Conclusions
This study examined the acoustic properties of six Taiwan Southern Min vowels produced by 10 LA, 10 PA, and eight ES. The lowest three formants were measured for six vowels. In accordance with previous studies, alaryngeal speakers tend to have higher formant frequencies in F1, F2, or both compared with LA in each vowel. Source filter theory assumes that the resonance frequencies are inversely related to the length of the vocal tract. Alaryngeal speakers have a shortened vocal tract because of their total laryngectomy. Therefore, higher formant frequencies have been associated with the shortened vocal tract of PA and ES after total laryngectomy. The VSA of PA and ES is significantly smaller than that of LA, which implies that the speech of PA and ES is less readily intelligible than that of LA. This speculation needs further support from future study.
Acknowledgments
This research was supported by Research and Development Division at Chung Shan Medical University Grant F1010024. We thank Nan-Mei Wang for her valuable input on the initial plan of this study. We are grateful to the Association of Laryngectomy in Taiwan and to Hsiu-jin Lai, a speech pathologist, for helping to recruit participants.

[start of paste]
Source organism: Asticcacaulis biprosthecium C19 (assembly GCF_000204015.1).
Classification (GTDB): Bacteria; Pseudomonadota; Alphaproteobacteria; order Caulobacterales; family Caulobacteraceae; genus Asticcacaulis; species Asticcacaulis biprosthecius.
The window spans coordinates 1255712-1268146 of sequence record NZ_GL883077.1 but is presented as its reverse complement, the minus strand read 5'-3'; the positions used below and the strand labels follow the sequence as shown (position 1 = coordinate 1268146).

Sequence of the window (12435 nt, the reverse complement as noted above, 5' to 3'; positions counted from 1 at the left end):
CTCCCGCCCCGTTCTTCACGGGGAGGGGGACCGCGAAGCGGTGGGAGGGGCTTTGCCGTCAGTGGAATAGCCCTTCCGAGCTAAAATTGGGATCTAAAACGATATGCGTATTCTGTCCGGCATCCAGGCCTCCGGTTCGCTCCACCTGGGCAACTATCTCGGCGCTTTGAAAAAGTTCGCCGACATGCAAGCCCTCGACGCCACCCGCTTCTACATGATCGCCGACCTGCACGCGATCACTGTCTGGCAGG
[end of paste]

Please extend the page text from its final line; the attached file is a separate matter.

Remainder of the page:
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Appendix A
Ratings of Different Speech Parameters by Participant Group
Speech parameter Participant group
LA
PA
ES
1 2 3 4 5 6 7 8 9 10 1 2 3 4 5 6 7 8 9 10 1 2 3 4 5 6 7 8
Voice quality 7 7 7 7 7 7 7 7 6 7 7 6 7 5 6 5 4 4 6 5 6 4 5 6 6 5 4 4
Articulation proficiency 7 7 7 7 7 7 7 7 6 7 7 5 7 6 5 5 5 4 6 5 6 4 5 7 6 5 4 4
Quietness of speech 7 7 5 7 7 7 7 7 7 7 7 5 6 4 6 5 3 3 5 4 4 2 3 7 5 4 3 4
Pitch variability 7 7 7 7 7 7 7 7 6 7 7 6 6 5 5 6 5 4 6 4 6 4 4 7 5 4 4 3
Overall speech intelligibility 7 7 7 7 7 7 7 7 6 7 7 5 6 5 5 5 4 5 6 4 6 4 4 7 5 4 4 4
Note. The ratings scale is from 1 to 7 (7 = best speech production, 1 = worst speech production). The speech parameters are adopted from Ng et al. (1997) . LA = laryngeal speakers; PA = speakers with a pneumatic artificial larynx; ES = esophageal speakers. LA and PA participants are each numbered one to ten. ES participants are numbered one to eight.
Note. The ratings scale is from 1 to 7 (7 = best speech production, 1 = worst speech production). The speech parameters are adopted from Ng et al. (1997) . LA = laryngeal speakers; PA = speakers with a pneumatic artificial larynx; ES = esophageal speakers. LA and PA participants are each numbered one to ten. ES participants are numbered one to eight.×
Speech parameter Participant group
LA
PA
ES
1 2 3 4 5 6 7 8 9 10 1 2 3 4 5 6 7 8 9 10 1 2 3 4 5 6 7 8